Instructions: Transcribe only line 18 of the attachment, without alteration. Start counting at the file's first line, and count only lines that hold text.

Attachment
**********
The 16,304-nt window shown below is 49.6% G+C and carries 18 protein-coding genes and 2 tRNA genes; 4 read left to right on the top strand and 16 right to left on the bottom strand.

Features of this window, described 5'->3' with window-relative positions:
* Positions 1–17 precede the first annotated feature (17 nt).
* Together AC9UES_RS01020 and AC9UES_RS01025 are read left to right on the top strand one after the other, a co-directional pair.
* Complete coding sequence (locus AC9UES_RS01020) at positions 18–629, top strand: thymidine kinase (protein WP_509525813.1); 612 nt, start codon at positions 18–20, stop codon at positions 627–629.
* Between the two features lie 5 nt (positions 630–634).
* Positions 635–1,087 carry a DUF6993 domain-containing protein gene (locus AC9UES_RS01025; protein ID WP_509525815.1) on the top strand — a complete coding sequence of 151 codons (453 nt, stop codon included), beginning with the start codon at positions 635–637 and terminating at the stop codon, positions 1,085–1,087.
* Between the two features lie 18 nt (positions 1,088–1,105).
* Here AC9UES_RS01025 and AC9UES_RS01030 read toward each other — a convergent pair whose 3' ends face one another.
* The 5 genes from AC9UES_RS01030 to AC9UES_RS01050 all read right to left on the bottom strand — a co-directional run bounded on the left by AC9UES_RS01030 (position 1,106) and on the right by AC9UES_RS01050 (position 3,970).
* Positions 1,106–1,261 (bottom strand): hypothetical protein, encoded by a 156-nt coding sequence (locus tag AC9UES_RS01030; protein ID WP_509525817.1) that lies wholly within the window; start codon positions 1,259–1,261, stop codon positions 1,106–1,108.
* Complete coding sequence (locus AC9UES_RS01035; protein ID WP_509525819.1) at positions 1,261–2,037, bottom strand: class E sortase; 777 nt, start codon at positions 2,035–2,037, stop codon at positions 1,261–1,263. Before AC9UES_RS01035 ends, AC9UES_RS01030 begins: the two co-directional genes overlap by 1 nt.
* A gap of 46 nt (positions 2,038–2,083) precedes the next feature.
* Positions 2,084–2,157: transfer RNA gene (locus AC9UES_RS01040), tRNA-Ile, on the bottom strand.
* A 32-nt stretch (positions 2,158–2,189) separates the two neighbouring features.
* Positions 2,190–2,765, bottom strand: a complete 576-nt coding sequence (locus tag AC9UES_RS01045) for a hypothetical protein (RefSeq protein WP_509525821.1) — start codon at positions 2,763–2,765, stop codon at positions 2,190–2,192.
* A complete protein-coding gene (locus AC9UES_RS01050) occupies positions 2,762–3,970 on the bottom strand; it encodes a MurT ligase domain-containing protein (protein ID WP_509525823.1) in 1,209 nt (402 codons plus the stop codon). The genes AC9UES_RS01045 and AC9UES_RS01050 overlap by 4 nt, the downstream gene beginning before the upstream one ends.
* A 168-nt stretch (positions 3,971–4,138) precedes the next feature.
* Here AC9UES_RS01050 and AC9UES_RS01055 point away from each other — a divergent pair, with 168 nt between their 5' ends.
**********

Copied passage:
* A 168-nt stretch (positions 3,971–4,138) precedes the next feature.